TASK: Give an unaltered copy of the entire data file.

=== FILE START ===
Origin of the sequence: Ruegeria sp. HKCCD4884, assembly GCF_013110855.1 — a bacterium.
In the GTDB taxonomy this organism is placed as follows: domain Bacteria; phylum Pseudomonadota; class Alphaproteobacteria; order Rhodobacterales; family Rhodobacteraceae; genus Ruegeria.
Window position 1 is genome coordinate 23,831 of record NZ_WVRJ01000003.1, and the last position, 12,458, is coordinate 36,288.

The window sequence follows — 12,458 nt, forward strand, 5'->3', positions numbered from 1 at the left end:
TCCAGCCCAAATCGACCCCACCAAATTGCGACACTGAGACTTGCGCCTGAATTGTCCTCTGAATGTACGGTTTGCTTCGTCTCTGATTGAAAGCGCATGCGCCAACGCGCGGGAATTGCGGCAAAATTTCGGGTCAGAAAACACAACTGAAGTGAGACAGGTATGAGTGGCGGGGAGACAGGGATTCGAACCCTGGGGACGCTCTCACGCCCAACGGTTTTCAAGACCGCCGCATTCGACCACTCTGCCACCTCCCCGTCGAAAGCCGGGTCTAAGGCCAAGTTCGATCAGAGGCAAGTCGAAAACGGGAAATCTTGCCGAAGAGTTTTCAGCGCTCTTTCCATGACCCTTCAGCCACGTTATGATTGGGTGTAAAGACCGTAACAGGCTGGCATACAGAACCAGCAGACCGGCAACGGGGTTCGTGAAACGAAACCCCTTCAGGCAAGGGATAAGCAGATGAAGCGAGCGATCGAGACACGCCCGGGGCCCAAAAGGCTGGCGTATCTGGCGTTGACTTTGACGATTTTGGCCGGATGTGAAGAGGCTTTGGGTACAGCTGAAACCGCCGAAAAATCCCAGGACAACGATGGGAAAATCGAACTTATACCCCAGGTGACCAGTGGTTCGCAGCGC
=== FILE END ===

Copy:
Origin of the sequence: Ruegeria sp. HKCCD4884, assembly GCF_013110855.1 — a bacterium.
In the GTDB taxonomy this organism is placed as follows: domain Bacteria; phylum Pseudomonadota; class Alphaproteobacteria; order Rhodobacterales; family Rhodobacteraceae; genus Ruegeria.
Window position 1 is genome coordinate 23,831 of record NZ_WVRJ01000003.1, and the last position, 12,458, is coordinate 36,288.

The window sequence follows — 12,458 nt, forward strand, 5'->3', positions numbered from 1 at the left end:
TCCAGCCCAAATCGACCCCACCAAATTGCGACACTGAGACTTGCGCCTGAATTGTCCTCTGAATGTACGGTTTGCTTCGTCTCTGATTGAAAGCGCATGCGCCAACGCGCGGGAATTGCGGCAAAATTTCGGGTCAGAAAACACAACTGAAGTGAGACAGGTATGAGTGGCGGGGAGACAGGGATTCGAACCCTGGGGACGCTCTCACGCCCAACGGTTTTCAAGACCGCCGCATTCGACCACTCTGCCACCTCCCCGTCGAAAGCCGGGTCTAAGGCCAAGTTCGATCAGAGGCAAGTCGAAAACGGGAAATCTTGCCGAAGAGTTTTCAGCGCTCTTTCCATGACCCTTCAGCCACGTTATGATTGGGTGTAAAGACCGTAACAGGCTGGCATACAGAACCAGCAGACCGGCAACGGGGTTCGTGAAACGAAACCCCTTCAGGCAAGGGATAAGCAGATGAAGCGAGCGATCGAGACACGCCCGGGGCCCAAAAGGCTGGCGTATCTGGCGTTGACTTTGACGATTTTGGCCGGATGTGAAGAGGCTTTGGGTACAGCTGAAACCGCCGAAAAATCCCAGGACAACGATGGGAAAATCGAACTTATACCCCAGGTGACCAGTGGTTCGCAGCGC